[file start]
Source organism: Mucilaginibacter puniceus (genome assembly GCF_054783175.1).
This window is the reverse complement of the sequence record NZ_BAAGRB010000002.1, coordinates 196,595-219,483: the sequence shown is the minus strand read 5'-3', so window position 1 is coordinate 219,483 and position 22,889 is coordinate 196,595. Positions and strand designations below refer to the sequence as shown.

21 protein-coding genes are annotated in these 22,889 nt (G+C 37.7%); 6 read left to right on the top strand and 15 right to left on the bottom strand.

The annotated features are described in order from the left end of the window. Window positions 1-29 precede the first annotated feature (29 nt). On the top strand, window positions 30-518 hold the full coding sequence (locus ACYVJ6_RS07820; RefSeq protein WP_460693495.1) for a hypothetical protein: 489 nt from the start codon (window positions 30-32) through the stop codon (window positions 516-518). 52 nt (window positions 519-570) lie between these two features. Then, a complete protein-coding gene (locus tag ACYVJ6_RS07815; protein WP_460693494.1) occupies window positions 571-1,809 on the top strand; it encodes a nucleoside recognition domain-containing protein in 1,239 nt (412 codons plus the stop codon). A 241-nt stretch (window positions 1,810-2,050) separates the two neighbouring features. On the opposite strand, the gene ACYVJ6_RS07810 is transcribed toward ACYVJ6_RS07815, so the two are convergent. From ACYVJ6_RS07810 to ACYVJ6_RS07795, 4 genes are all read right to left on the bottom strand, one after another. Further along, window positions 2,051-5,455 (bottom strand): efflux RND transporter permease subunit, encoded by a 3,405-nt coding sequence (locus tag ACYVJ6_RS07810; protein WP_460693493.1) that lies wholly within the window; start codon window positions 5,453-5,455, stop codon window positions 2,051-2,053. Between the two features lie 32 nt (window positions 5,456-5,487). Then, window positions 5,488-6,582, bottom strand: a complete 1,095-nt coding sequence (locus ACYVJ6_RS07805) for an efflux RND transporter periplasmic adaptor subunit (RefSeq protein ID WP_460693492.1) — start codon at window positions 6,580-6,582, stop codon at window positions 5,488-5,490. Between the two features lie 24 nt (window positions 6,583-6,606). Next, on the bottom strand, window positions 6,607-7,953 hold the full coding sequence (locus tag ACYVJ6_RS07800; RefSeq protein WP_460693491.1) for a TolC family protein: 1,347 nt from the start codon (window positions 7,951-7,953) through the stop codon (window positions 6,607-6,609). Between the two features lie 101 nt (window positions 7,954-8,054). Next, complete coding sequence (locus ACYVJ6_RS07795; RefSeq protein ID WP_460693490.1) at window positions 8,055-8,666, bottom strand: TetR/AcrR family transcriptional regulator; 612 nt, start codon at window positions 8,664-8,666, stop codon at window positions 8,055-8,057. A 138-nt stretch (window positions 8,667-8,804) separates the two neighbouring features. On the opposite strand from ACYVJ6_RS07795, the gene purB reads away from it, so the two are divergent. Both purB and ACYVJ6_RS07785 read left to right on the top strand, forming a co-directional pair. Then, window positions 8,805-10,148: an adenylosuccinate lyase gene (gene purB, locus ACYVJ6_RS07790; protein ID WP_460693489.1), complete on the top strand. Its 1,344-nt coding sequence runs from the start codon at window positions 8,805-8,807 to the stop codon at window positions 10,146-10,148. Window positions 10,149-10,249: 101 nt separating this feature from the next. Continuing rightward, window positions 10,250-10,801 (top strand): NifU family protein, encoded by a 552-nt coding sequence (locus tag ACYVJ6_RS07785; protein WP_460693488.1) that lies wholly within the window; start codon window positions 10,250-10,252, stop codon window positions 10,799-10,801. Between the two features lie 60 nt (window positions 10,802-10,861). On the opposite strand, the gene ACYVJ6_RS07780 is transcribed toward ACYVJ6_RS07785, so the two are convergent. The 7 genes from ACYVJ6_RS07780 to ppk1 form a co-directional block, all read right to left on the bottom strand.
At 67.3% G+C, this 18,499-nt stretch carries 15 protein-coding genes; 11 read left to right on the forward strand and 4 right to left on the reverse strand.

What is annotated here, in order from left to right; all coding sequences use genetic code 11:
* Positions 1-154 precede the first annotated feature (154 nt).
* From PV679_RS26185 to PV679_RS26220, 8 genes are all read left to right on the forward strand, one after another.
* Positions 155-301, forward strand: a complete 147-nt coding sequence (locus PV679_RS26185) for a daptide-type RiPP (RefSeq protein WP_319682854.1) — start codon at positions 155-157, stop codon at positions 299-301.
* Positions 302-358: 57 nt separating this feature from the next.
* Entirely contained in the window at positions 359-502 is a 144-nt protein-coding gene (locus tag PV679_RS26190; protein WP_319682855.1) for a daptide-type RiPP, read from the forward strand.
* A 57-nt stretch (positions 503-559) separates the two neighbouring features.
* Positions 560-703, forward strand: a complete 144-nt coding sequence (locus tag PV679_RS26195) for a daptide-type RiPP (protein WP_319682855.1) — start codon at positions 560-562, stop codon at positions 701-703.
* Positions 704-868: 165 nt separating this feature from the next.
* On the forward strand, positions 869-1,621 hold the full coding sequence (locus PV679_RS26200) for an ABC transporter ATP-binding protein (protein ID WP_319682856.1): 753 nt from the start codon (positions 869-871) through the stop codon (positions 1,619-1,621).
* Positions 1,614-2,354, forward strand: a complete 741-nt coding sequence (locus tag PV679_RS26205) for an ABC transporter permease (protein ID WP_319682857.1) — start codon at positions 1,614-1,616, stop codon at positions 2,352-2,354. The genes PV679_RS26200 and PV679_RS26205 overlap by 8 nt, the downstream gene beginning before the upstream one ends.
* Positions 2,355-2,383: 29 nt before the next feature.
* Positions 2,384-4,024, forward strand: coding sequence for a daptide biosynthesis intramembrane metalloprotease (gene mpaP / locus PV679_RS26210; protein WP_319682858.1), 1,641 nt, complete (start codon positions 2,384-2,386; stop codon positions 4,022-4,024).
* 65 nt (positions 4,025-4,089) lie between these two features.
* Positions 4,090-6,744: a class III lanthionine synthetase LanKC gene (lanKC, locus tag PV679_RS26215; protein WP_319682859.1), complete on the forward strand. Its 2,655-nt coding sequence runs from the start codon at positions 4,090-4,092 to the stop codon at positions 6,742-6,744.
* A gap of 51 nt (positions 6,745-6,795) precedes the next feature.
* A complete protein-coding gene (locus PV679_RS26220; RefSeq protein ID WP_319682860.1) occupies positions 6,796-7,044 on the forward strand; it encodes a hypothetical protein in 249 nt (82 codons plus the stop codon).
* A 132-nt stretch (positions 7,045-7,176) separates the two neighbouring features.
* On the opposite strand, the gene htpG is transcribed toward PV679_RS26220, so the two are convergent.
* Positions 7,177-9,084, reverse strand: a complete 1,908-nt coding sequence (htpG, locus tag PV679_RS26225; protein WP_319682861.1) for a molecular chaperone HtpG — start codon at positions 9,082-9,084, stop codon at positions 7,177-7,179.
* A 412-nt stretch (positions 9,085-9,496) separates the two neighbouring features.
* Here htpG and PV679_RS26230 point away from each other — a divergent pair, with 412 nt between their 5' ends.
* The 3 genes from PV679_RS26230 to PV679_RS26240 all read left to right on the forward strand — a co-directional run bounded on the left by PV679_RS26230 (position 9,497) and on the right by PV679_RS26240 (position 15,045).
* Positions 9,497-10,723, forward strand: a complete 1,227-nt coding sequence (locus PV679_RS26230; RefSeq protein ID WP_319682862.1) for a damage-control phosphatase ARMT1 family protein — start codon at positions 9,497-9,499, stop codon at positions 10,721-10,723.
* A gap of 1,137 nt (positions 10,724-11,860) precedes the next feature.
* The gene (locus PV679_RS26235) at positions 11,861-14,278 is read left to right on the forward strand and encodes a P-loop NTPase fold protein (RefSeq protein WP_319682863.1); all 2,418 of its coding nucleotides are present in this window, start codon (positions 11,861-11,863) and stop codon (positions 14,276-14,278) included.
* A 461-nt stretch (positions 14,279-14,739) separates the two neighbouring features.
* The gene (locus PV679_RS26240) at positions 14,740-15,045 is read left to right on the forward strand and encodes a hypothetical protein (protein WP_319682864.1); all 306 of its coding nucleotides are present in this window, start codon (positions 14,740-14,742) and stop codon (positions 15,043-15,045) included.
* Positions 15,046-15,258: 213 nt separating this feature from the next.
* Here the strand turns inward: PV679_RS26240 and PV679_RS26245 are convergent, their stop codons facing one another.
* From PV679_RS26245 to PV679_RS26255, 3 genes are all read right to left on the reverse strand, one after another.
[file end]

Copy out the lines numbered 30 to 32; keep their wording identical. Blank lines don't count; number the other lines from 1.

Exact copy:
* A gap of 1,137 nt (positions 10,724-11,860) precedes the next feature.
* The gene (locus PV679_RS26235) at positions 11,861-14,278 is read left to right on the forward strand and encodes a P-loop NTPase fold protein (RefSeq protein WP_319682863.1); all 2,418 of its coding nucleotides are present in this window, start codon (positions 11,861-11,863) and stop codon (positions 14,276-14,278) included.
* A 461-nt stretch (positions 14,279-14,739) separates the two neighbouring features.